Wednesday, August 07, 2013

Merola's Intimate Marriage of Figaro

The Merola Opera Program's exile from Herbst Theatre this summer has been a godsend. The annual operatic training program moved their concerts temporarily to the auditorium at Everett Middle School at 16th and Church Streets. It's a beautiful building and the auditorium has unusually good acoustics, along with a slightly larger stage than Herbst or Fort Mason's Cowell theaters. There is no orchestra pit, but you can't have everything, and for orchestral fans sitting in the front row it is almost like being in the middle of the band.

The happiest result of the new hall involved two performances last week of Mozart's opera, The Marriage of Figaro. The San Francisco Opera House is a great venue for grand opera, but Handel and Mozart operas were not meant for huge halls, and productions of their operas often get lost on that big stage. A handsome, expansive production of The Marriage of Figaro by Sonja Frisell with sets and costumes by Zack Brown premiered at the Opera House in 1982, and it's been revived at least eight times over the decades. It's been looking a bit shabby lately, and may need to be replaced, but I have fond memories of some of its starry casts that included Hermann Prey, Lucia Popp, Samuel Ramey, Kiri Te Kanawa, Frederica von Stade, Wolfgang Brendel, Renee Fleming, Bryn Terfel, and so on. However, I don't think I have ever enjoyed that production as much as Merola's last week, partly because a small house is so perfect for this opera.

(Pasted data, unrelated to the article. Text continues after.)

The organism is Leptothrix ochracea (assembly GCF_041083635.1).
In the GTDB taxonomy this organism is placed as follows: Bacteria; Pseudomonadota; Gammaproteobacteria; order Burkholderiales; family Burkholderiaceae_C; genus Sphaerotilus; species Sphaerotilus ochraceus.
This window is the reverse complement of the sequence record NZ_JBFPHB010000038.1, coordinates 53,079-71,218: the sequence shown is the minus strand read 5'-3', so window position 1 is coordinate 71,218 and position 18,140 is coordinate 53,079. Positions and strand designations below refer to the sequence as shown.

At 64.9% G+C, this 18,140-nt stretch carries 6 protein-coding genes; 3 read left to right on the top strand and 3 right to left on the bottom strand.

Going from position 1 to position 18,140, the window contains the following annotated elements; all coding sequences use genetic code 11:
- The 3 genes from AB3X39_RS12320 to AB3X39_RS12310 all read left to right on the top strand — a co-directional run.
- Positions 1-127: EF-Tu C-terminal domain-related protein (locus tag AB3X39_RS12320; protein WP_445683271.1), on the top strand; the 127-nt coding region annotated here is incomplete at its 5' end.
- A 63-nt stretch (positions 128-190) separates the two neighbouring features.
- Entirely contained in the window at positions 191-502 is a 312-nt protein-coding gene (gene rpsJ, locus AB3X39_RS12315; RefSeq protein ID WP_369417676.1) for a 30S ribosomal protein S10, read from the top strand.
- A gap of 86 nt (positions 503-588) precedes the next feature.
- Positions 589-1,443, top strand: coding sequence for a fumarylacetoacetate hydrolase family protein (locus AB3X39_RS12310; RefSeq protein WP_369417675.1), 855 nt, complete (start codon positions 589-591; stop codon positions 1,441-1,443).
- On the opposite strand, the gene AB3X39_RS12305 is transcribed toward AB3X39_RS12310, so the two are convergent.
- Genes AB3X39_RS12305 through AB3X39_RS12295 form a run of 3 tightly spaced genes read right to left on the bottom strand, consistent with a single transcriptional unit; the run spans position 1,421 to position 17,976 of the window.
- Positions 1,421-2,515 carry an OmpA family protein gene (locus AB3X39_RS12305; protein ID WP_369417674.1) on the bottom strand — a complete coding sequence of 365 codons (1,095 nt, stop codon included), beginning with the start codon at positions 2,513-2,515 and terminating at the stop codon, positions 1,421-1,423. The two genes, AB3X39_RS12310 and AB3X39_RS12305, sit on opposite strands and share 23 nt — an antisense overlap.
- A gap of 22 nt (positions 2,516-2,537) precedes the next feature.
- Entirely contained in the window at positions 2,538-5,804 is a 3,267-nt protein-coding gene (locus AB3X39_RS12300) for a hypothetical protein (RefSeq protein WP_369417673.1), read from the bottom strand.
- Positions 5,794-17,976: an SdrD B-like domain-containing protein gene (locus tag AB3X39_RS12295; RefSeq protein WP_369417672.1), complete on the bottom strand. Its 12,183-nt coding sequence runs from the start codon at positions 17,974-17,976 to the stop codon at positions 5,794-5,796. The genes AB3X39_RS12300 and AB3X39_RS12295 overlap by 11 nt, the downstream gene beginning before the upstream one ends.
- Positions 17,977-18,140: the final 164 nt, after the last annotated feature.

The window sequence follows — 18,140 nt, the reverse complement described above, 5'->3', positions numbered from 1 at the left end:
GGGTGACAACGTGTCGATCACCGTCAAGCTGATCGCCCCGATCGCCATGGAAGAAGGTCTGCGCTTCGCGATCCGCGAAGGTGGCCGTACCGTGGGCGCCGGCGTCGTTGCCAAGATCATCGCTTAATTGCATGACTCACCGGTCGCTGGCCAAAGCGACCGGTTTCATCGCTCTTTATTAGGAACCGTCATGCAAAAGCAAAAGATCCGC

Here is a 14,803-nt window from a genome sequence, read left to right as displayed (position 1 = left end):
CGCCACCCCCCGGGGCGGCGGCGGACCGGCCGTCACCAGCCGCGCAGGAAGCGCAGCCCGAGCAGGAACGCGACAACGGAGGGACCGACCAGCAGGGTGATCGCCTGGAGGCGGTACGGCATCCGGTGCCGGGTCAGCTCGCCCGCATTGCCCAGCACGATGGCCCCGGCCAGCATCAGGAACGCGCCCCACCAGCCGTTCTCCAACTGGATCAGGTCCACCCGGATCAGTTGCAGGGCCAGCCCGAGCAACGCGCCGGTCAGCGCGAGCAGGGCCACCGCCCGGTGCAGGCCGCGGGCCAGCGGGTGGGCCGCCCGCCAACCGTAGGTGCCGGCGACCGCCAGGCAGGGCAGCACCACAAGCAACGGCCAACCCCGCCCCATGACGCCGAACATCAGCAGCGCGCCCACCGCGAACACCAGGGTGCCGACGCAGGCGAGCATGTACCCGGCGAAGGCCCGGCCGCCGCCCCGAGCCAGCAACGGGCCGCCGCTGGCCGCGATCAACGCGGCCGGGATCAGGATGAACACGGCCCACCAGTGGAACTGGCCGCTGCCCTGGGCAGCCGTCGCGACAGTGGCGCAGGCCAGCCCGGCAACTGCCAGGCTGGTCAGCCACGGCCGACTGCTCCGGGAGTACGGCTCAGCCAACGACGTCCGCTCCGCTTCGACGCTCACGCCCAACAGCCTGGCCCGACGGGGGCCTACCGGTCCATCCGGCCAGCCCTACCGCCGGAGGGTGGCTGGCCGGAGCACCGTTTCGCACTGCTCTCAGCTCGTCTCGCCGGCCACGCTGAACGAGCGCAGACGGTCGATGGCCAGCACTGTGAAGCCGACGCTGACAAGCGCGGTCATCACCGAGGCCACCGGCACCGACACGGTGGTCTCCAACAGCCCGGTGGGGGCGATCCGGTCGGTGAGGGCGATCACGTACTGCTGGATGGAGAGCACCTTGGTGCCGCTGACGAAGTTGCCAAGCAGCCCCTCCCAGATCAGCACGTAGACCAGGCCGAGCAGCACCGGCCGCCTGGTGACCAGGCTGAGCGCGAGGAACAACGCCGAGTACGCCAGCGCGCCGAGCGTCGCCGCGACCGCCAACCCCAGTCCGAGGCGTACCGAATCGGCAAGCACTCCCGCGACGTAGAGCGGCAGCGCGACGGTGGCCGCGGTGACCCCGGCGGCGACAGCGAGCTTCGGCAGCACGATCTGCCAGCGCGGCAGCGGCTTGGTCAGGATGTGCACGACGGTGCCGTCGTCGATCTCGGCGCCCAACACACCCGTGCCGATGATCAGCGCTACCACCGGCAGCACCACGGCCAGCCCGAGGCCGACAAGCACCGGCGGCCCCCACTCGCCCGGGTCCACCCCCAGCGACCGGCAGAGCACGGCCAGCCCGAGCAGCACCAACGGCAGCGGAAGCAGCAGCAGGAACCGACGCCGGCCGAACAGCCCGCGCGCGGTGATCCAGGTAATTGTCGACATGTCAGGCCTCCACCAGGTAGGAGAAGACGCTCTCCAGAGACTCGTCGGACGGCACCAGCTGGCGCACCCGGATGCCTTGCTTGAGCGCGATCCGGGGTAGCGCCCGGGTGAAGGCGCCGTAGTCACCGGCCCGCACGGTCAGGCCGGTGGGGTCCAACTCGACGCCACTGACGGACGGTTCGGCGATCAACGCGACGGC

The individual singers all had their strengths and weaknesses, as students usually do, but the outstanding ensemble work made the whole production much more than the sum of its parts. The performers not only sang together in Mozart's endless array of duets, trios, quartets, and more-tets, but they also acted off each other's cues and body language. Robin Guarino's direction drew a viewer into the complicated plot with all its mistaken identities and hiding behind farcical doors, and made it funny and sad. (In the above production photos by Kristen Loken, the ensemble in no particular order is John Arnold, Maria Valdes, Thomas Richards, Daryl Freedman, Rihab Chaieb, Joseph Lattanzi, Casey Finnigan, Jacqueline Piccolino, Rhys Lloyd Talbot, Matthew Newlin, and Alisa Jordheim.)

The real star of the production was the 40-year-old conductor Xian Zhang above. She took the overture at breakneck speed, and didn't let things go slack for the next three and a half hours. The act two and act four ensembles are some of the most extraordinarily beautiful music Mozart ever wrote, and the singers, orchestra and conductor did themselves proud. I spent most of the fourth act in tears, something that has never happened with this opera in the big house with the big stars. Congratulations, everyone.

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